Melvyn says the AI appears to effectively converse with you. “What we had before could address specific questions for which you had data on; the sort of data you would store in a spreadsheet. For example, people's electricity consumption over many years. A model to predict consumption in the next quarter or similar is now relatively easy to code,” he says, explaining it is ‘AI’, but domain specific.

He sums it up by saying “Generative AI is different, in the sense that it has been trained on a vast corpus of textual informatio,n it can appear that it has significant knowledge across multiple domains.”

For the Business, Banking and Financial sector, AI isn’t just a new tech trend, it’s a powerful tool that will have a wide range of impacts, from risk management to operational efficiency, and customer experience. However, I suggest it sounds almost as if people have a perception that we’ve suddenly ‘got AI and we didn't have AI before’. “That’s incorrect; it’s just developed further but with a very significant development: with a model trained on lots of data processed by a much more sophisticated transformer algorithm,” he says, adding it is still derived from the same concepts of understanding a query and offering information. “We’ve been able to process basic language for decades." So-called natural language processing (or NLP) has been around for a long time. "There have been relatively crude ways of making sense of language; seeking to understand and compare documents or speeches, for example."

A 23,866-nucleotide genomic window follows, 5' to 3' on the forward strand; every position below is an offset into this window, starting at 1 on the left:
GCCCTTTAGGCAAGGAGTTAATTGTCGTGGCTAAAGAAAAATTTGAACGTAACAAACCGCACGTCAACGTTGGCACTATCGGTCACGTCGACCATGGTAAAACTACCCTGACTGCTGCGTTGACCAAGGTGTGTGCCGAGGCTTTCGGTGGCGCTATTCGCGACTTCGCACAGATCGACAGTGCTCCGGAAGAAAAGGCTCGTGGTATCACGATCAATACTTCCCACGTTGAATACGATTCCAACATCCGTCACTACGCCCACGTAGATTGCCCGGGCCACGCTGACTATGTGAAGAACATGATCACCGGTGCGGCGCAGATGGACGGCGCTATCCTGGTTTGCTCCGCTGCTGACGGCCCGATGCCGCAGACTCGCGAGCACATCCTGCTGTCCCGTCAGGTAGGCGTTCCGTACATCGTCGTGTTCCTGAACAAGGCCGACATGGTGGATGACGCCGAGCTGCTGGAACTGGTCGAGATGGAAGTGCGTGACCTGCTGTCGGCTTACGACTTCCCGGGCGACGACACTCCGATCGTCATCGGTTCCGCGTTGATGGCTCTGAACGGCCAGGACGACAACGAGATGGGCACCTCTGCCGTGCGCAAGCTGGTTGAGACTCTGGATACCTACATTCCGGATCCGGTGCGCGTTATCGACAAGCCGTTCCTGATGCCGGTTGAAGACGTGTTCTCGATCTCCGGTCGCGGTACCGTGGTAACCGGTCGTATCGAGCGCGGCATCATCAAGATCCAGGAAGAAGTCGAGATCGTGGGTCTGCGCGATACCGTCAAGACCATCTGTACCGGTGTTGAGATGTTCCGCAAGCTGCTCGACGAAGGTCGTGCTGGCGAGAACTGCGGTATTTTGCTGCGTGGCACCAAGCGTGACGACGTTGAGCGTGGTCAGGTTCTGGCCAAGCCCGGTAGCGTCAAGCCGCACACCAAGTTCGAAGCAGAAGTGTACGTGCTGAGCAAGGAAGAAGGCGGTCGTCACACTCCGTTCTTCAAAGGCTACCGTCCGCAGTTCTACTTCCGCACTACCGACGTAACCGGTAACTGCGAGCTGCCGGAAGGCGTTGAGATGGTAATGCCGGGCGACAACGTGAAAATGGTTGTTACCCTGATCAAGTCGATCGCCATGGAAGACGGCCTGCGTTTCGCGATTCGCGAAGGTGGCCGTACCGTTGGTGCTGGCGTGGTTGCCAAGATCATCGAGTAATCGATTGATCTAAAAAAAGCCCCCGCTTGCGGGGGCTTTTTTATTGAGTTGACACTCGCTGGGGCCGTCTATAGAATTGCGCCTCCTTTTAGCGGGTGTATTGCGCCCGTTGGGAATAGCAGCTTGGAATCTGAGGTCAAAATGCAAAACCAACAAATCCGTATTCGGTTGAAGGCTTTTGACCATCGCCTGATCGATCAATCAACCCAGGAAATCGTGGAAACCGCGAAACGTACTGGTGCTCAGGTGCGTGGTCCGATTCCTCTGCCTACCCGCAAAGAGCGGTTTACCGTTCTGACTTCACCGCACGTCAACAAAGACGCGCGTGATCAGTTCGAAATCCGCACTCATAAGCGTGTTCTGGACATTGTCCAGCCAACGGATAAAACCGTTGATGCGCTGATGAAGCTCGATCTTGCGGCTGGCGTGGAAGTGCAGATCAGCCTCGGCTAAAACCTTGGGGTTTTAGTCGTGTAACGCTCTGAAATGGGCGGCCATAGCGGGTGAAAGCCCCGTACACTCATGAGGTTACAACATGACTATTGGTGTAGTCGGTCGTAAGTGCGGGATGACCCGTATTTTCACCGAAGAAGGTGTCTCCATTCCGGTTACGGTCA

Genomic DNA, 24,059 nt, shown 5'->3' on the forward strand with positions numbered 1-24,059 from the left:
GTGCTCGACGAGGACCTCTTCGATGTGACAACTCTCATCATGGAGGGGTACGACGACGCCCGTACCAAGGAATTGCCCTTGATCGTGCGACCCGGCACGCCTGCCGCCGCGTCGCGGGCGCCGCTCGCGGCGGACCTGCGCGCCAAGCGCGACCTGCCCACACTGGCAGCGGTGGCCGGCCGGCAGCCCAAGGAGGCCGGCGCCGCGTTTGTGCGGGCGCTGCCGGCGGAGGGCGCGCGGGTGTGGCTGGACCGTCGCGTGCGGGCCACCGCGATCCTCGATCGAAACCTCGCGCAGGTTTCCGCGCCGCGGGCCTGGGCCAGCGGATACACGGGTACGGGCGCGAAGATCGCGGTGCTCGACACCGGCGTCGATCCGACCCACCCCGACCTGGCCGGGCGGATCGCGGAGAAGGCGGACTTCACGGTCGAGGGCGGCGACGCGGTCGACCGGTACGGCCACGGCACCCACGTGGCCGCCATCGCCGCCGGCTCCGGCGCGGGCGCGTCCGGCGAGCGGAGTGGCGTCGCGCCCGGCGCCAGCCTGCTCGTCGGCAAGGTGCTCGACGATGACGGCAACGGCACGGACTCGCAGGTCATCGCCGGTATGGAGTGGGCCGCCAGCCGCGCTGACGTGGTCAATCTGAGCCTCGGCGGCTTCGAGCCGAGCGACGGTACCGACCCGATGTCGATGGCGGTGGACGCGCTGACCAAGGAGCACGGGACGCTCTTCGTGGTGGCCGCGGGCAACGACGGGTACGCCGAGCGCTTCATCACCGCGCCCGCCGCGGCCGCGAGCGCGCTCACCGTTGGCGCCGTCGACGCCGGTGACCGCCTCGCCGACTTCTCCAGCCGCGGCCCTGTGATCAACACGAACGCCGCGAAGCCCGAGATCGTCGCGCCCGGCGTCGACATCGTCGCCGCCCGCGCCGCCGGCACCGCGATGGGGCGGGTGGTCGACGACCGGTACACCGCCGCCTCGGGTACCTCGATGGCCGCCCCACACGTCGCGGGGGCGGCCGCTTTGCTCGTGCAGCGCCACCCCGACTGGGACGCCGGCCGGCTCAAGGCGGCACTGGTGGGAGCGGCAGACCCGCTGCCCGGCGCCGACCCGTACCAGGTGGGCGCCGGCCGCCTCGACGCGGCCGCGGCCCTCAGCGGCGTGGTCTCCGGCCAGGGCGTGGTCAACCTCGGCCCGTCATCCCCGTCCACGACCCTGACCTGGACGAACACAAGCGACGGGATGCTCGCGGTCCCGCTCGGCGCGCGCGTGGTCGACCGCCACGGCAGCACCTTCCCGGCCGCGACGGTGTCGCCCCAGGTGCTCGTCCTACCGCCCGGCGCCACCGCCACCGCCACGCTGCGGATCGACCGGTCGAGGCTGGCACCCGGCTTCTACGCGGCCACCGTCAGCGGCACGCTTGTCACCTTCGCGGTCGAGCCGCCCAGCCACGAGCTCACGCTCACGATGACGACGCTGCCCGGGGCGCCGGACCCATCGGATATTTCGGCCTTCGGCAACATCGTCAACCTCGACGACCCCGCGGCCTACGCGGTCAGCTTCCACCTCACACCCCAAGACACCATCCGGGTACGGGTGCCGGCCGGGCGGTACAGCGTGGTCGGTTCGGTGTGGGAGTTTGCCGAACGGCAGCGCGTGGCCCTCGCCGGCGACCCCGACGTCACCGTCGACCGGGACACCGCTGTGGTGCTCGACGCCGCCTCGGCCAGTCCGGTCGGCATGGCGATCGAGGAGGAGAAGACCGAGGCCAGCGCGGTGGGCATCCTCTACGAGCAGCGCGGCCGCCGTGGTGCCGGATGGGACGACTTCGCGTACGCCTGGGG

Understanding even the sentiment of what is written has been performed before, but in a relatively primitive way. “If you're trying to make sense of, say, a Twitter feed of Elon Musk or someone, you can get to the main point,” he says, adding that primitive forms of sentiment analysis was based on the frequency of words that were positive or negative. Pure frequencies, but no context.

“Now, with the advent of new large language models, such as ChatGPT, Llama 3, or Claude3, we have supercharged the ability to query and understand. For data we can use Twitter feeds, income reports, corporate documents, vast amounts of information, which can be queried, extracting sentiment and meaning,” he says.

He emphasises that seeking to understand unstructured data in the form of text is a real challenge. If you're looking at time series data, although there's a natural order to the data, it's still very challenging to extract meaning and make predictions. The problems then multiply if you're trying to do that with text.

“How do use models to convey the subtle nuances of an essay? You might start by converting words into numbers - so-called word embeddings - which then provides the basis for comparing words: for example, how close they are to one another.”

A classic example is countries. “If you just had a database of country names, you could use a large language model to create a two dimensional plot of the closeness of these countries, based on an analysis of lots of textual information providing instances and contexts where individual and collections of countries were discussed," he says "Based on this you might start grouping countries because they're in the same trading block or they had the same colonial power. So, you can understand countries not just through numerical data, but using data that's more vast: text. However, there is a long way to go to create real understanding.”

I agree, and use the example of say text based computer games in the 1980s. These in theory understood basic English – but in reality, it was just pattern matching nouns and verbs. AI could be seen as extrapolating on that earlier work, but even now, with some of the advanced AI systems, you can tell there's still a computer behind it. It doesn't have that natural fluency that you would expect from somebody who is totally eloquent in the subject. You can still spot AI.